Strength Training For Ironman Triathletes?
Have you ever wondered if there are any benefits to strength training for Ironman triathletes?
This weeks instalment weighs (lol) up the pro’s and con’s of getting heavy in the gym.
To check out last weeks review on bike fitting please click HERE.
Before we get started I need to tell you that I am NOT a certified triathlon or Ironman coach.
I am, however a Personal Trainer with 15 years experience of not only working with clients but also teaching the next generation of trainers.
So now that is out of the way here is my opinion on strength training for Ironman triathletes….
Benefits of Strength Training For Ironman Triathletes….
There are a lot of logical reasons that long distance triathletes should take part in strength training. Here are the top 3.
1 – Injury Prevention
This is as simple as it gets – strong bodies do not break.
It is a fact the hardest part of racing/completing Ironman distance triathlon is getting to the start line in one piece.
The largest part of that challenge is avoiding overuse injury. Especially in the build period where your training volume will be at its height.
You can minimise the risk of this by making sure that not only are the ‘triathlon muscles’ (the ones that drive you forward) strong. But all of the supporting and assisting muscles are as well.
This means that during the base period a well thought out strength program is SERIOUSLY beneficial. However these sessions may not look as you would expect.
2 – Strength Endurance
Bear with me on this one please.
Let’s use cycling as an example. In cycling the trend now is to measure performance using power.
Power = Force X Speed
So one element is the force that you can generate, the second is the speed at which you can do it.
Example to follow – it is massively simplified so please keep that in mind.
Take two triathletes exactly matched in every way except athlete 1 can generate 100kg of force in one repetition and athlete 2 can generate 200kg.
That means that if both athletes are working at the same level of power (lets say 250watts) athlete 2 is using significantly less of their potential force.
Therefore the strength endurance of athlete 2 is likely to far outweigh athlete 1.
Again, this is an element that needs to be developed within the base period of training.
3 – Overall Health
Unless you are a top level elite, the likelihood is that you have a life away from the sport.
Being strong is a huge indicator of overall health (outside of the obvious CV markers etc).
The problem is that the reams of CV and endurance training have a negative impact on muscle mass, metabolism AND strength in the long term
So a solid and well planned out strength program is vital for not only performance on race day but your health after race day.
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Drawbacks Of Strength Training For Ironman Triathletes…
The drawbacks are a little harder to come across (although many triathletes thing these far outweigh the benefits.
1 – Delayed Onset Muscle Soreness (DOMS)
When you start a new training program OR change up your strength training your muscles like to have a bit of a moan about it.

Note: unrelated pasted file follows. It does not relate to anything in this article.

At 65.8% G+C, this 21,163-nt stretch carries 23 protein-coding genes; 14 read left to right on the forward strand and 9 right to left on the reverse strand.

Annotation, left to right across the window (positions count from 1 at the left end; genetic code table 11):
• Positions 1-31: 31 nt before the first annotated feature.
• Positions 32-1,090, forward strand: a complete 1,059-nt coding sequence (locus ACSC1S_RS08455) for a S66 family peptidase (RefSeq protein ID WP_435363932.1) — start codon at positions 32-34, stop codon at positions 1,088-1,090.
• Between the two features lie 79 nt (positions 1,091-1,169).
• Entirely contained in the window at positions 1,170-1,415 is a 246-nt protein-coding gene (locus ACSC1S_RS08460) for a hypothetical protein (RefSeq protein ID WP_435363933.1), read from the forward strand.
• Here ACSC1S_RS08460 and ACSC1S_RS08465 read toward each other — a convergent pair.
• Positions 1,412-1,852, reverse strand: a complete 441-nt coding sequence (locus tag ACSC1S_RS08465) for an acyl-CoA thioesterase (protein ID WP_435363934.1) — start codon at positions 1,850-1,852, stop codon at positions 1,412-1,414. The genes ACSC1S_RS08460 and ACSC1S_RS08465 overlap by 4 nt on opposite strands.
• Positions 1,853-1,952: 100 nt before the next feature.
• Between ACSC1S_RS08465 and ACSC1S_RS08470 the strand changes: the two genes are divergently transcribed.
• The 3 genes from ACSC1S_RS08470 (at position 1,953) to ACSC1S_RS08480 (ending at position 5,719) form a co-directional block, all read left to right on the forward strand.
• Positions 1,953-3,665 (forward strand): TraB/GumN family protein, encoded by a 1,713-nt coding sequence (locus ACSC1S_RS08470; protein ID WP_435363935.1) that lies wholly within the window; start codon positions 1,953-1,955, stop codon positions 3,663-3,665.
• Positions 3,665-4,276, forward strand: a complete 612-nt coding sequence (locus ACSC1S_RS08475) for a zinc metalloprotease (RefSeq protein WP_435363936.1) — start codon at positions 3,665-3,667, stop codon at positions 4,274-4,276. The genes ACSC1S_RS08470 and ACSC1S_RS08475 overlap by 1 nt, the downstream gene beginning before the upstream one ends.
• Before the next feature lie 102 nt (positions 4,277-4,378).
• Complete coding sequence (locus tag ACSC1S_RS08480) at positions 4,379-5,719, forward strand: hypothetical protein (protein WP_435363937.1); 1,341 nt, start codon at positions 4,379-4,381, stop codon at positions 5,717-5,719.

So generally the first 24-48 hours after the first or second sessions can get a little uncomfortable.
The interesting thing is that DOMS does not always impact your ability to train.
I hit up a brand new lower body programme on Thursday which left me in serious discomfort yesterday (Saturday) but still managed to hit up a 12.5mile run including intervals at an average pace of 6.55/mile.
Evidence below lol,
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2 – It Makes You Slow
There is actually truth in this statement, but it needs to be put into context.
When you start a strength training program and are in the middle of some big blocks of training it will indeed slow you down in some of your sessions.
You are not meant to do it all year.
As I have said, the majority of your strength work should stay in the base period.
As you move to the build period then your strength training should move towards power training which actually increases your speed.
Finally, in the peak period you should be just maintaining strength. Which can be achieved with 1 session per week.
So there we go – if you get it right it will not make you slow. At least not when you need to be fast!
3 – It Is Time Consuming
Yes, it can be, but only if you are a bodybuilder who needs to get MAJOR volume in your muscles and is therefore isolating every individual muscle group.
As an Ironman triathlete you will never do this.
The most you should really train is 3 strength sessions per week. All of these should focus on large, compound moves that challenge the body as a unit.
This makes the sessions very efficient, in fact, you should spend a maximum of 50 minutes in the gym. Any more and you are wasting time.
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So – Should You Do Strength Training?
Ultimately YES – I think everyone can benefit from strength training.
Make sure that you investigate the proper way to integrate it into your training and what you should do exercise wise.
If you have no previous experience of gym based training then definitely get yourself a good personal trainer to help you at the outset.
If you would like to chat with me about the training I do or how I structure it then feel free to drop me an email.
[email protected] is the address 🙂
As always, thank you so much for reading this far.
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